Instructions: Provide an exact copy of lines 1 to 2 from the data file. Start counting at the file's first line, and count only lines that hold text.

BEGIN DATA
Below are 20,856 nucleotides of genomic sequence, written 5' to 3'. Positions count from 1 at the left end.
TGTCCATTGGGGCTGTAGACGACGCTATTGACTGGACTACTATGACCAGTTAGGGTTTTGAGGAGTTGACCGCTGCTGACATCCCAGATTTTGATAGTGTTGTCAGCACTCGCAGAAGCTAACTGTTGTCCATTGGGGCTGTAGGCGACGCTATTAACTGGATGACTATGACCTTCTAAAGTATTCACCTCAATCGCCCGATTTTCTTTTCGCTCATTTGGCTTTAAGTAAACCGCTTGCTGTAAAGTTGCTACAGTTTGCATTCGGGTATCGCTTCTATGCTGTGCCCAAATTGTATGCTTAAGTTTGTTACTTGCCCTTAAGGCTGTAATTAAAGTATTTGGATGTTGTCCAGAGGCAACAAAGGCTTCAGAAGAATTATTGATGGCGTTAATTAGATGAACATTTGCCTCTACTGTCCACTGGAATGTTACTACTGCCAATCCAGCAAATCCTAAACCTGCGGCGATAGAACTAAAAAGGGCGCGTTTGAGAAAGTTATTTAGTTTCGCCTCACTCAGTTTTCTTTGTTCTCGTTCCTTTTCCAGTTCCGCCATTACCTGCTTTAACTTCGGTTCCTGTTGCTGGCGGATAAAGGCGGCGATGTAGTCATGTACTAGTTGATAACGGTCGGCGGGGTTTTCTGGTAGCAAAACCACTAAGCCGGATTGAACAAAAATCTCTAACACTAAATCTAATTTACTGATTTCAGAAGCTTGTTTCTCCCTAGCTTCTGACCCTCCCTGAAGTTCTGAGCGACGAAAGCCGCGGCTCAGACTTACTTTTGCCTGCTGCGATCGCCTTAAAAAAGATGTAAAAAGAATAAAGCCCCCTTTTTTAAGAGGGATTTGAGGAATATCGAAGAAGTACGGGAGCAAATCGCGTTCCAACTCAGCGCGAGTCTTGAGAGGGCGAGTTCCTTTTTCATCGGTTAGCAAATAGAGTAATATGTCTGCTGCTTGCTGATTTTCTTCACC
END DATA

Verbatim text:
Below are 20,856 nucleotides of genomic sequence, written 5' to 3'. Positions count from 1 at the left end.
TGTCCATTGGGGCTGTAGACGACGCTATTGACTGGACTACTATGACCAGTTAGGGTTTTGAGGAGTTGACCGCTGCTGACATCCCAGATTTTGATAGTGTTGTCAGCACTCGCAGAAGCTAACTGTTGTCCATTGGGGCTGTAGGCGACGCTATTAACTGGATGACTATGACCTTCTAAAGTATTCACCTCAATCGCCCGATTTTCTTTTCGCTCATTTGGCTTTAAGTAAACCGCTTGCTGTAAAGTTGCTACAGTTTGCATTCGGGTATCGCTTCTATGCTGTGCCCAAATTGTATGCTTAAGTTTGTTACTTGCCCTTAAGGCTGTAATTAAAGTATTTGGATGTTGTCCAGAGGCAACAAAGGCTTCAGAAGAATTATTGATGGCGTTAATTAGATGAACATTTGCCTCTACTGTCCACTGGAATGTTACTACTGCCAATCCAGCAAATCCTAAACCTGCGGCGATAGAACTAAAAAGGGCGCGTTTGAGAAAGTTATTTAGTTTCGCCTCACTCAGTTTTCTTTGTTCTCGTTCCTTTTCCAGTTCCGCCATTACCTGCTTTAACTTCGGTTCCTGTTGCTGGCGGATAAAGGCGGCGATGTAGTCATGTACTAGTTGATAACGGTCGGCGGGGTTTTCTGGTAGCAAAACCACTAAGCCGGATTGAACAAAAATCTCTAACACTAAATCTAATTTACTGATTTCAGAAGCTTGTTTCTCCCTAGCTTCTGACCCTCCCTGAAGTTCTGAGCGACGAAAGCCGCGGCTCAGACTTACTTTTGCCTGCTGCGATCGCCTTAAAAAAGATGTAAAAAGAATAAAGCCCCCTTTTTTAAGAGGGATTTGAGGAATATCGAAGAAGTACGGGAGCAAATCGCGTTCCAACTCAGCGCGAGTCTTGAGAGGGCGAGTTCCTTTTTCATCGGTTAGCAAATAGAGTAATATGTCTGCTGCTTGCTGATTTTCTTCACC